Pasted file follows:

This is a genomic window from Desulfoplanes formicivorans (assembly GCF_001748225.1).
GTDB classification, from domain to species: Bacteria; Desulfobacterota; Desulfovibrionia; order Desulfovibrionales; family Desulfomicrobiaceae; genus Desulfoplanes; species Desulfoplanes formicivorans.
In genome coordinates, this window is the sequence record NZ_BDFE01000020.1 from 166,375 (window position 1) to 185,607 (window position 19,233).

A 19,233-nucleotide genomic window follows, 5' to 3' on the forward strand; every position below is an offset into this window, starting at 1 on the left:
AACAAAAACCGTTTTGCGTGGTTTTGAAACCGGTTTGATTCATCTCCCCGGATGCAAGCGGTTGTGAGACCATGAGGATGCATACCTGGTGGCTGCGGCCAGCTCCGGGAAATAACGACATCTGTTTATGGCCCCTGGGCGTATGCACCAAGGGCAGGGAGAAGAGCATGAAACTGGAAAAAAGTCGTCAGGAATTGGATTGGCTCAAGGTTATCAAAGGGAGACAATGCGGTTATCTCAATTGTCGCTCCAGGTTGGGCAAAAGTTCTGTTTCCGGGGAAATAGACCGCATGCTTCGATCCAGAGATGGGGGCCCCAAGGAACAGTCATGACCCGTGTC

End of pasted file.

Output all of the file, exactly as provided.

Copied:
This is a genomic window from Desulfoplanes formicivorans (assembly GCF_001748225.1).
GTDB classification, from domain to species: Bacteria; Desulfobacterota; Desulfovibrionia; order Desulfovibrionales; family Desulfomicrobiaceae; genus Desulfoplanes; species Desulfoplanes formicivorans.
In genome coordinates, this window is the sequence record NZ_BDFE01000020.1 from 166,375 (window position 1) to 185,607 (window position 19,233).

A 19,233-nucleotide genomic window follows, 5' to 3' on the forward strand; every position below is an offset into this window, starting at 1 on the left:
AACAAAAACCGTTTTGCGTGGTTTTGAAACCGGTTTGATTCATCTCCCCGGATGCAAGCGGTTGTGAGACCATGAGGATGCATACCTGGTGGCTGCGGCCAGCTCCGGGAAATAACGACATCTGTTTATGGCCCCTGGGCGTATGCACCAAGGGCAGGGAGAAGAGCATGAAACTGGAAAAAAGTCGTCAGGAATTGGATTGGCTCAAGGTTATCAAAGGGAGACAATGCGGTTATCTCAATTGTCGCTCCAGGTTGGGCAAAAGTTCTGTTTCCGGGGAAATAGACCGCATGCTTCGATCCAGAGATGGGGGCCCCAAGGAACAGTCATGACCCGTGTC